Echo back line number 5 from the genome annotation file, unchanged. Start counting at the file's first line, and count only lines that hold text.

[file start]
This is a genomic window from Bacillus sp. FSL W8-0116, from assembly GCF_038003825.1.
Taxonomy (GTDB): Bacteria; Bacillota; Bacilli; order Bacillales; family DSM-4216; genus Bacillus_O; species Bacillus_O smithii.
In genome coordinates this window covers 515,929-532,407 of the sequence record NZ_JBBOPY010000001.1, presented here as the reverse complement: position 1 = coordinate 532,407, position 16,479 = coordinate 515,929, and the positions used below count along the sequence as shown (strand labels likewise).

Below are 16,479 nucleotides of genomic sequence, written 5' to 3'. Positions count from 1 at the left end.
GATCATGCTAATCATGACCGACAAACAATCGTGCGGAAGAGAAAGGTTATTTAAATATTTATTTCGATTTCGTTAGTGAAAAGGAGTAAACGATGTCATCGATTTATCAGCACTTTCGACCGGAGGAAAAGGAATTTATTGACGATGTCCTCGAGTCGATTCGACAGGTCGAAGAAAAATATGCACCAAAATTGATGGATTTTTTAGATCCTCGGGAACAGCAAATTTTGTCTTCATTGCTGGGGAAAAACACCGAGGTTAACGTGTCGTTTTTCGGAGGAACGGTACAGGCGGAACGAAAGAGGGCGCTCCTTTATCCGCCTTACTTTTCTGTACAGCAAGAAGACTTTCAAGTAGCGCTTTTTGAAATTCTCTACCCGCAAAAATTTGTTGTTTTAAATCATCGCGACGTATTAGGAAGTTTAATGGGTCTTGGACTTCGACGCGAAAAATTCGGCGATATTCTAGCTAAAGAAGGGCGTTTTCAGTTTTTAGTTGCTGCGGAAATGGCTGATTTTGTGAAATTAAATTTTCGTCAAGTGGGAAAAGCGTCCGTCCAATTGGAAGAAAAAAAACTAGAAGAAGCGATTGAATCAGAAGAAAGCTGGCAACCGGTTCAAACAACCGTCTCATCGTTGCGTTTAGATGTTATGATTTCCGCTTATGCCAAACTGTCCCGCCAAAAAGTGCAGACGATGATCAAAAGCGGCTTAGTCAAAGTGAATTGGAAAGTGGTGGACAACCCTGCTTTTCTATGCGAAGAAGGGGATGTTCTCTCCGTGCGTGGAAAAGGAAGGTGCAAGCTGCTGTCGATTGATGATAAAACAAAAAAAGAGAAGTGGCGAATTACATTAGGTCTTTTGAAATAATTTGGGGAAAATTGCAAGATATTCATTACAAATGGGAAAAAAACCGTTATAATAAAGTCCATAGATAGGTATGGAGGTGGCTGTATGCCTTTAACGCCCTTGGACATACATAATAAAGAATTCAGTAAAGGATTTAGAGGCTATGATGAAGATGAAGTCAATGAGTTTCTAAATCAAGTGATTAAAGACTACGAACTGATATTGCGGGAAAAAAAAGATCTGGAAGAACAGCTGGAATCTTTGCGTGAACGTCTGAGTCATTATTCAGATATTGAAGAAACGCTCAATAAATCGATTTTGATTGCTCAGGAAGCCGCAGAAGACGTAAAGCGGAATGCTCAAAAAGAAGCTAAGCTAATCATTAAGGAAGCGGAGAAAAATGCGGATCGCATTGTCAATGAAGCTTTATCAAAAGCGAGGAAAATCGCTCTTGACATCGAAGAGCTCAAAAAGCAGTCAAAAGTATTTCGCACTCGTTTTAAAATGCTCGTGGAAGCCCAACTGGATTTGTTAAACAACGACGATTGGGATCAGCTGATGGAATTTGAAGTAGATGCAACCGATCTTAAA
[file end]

GATCATGCTAATCATGACCGACAAACAATCGTGCGGAAGAGAAAGGTTATTTAAATATTTATTTCGATTTCGTTAGTGAAAAGGAGTAAACGATGTCATCGATTTATCAGCACTTTCGACCGGAGGAAAAGGAATTTATTGACGATGTCCTCGAGTCGATTCGACAGGTCGAAGAAAAATATGCACCAAAATTGATGGATTTTTTAGATCCTCGGGAACAGCAAATTTTGTCTTCATTGCTGGGGAAAAACACCGAGGTTAACGTGTCGTTTTTCGGAGGAACGGTACAGGCGGAACGAAAGAGGGCGCTCCTTTATCCGCCTTACTTTTCTGTACAGCAAGAAGACTTTCAAGTAGCGCTTTTTGAAATTCTCTACCCGCAAAAATTTGTTGTTTTAAATCATCGCGACGTATTAGGAAGTTTAATGGGTCTTGGACTTCGACGCGAAAAATTCGGCGATATTCTAGCTAAAGAAGGGCGTTTTCAGTTTTTAGTTGCTGCGGAAATGGCTGATTTTGTGAAATTAAATTTTCGTCAAGTGGGAAAAGCGTCCGTCCAATTGGAAGAAAAAAAACTAGAAGAAGCGATTGAATCAGAAGAAAGCTGGCAACCGGTTCAAACAACCGTCTCATCGTTGCGTTTAGATGTTATGATTTCCGCTTATGCCAAACTGTCCCGCCAAAAAGTGCAGACGATGATCAAAAGCGGCTTAGTCAAAGTGAATTGGAAAGTGGTGGACAACCCTGCTTTTCTATGCGAAGAAGGGGATGTTCTCTCCGTGCGTGGAAAAGGAAGGTGCAAGCTGCTGTCGATTGATGATAAAACAAAAAAAGAGAAGTGGCGAATTACATTAGGTCTTTTGAAATAATTTGGGGAAAATTGCAAGATATTCATTACAAATGGGAAAAAAACCGTTATAATAAAGTCCATAGATAGGTATGGAGGTGGCTGTATGCCTTTAACGCCCTTGGACATACATAATAAAGAATTCAGTAAAGGATTTAGAGGCTATGATGAAGATGAAGTCAATGAGTTTCTAAATCAAGTGATTAAAGACTACGAACTGATATTGCGGGAAAAAAAAGATCTGGAAGAACAGCTGGAATCTTTGCGTGAACGTCTGAGTCATTATTCAGATATTGAAGAAACGCTCAATAAATCGATTTTGATTGCTCAGGAAGCCGCAGAAGACGTAAAGCGGAATGCTCAAAAAGAAGCTAAGCTAATCATTAAGGAAGCGGAGAAAAATGCGGATCGCATTGTCAATGAAGCTTTATCAAAAGCGAGGAAAATCGCTCTTGACATCGAAGAGCTCAAAAAGCAGTCAAAAGTATTTCGCACTCGTTTTAAAATGCTCGTGGAAGCCCAACTGGATTTGTTAAACAACGACGATTGGGATCAGCTGATGGAATTTGAAGTAGATGCAACCGATCTTAAA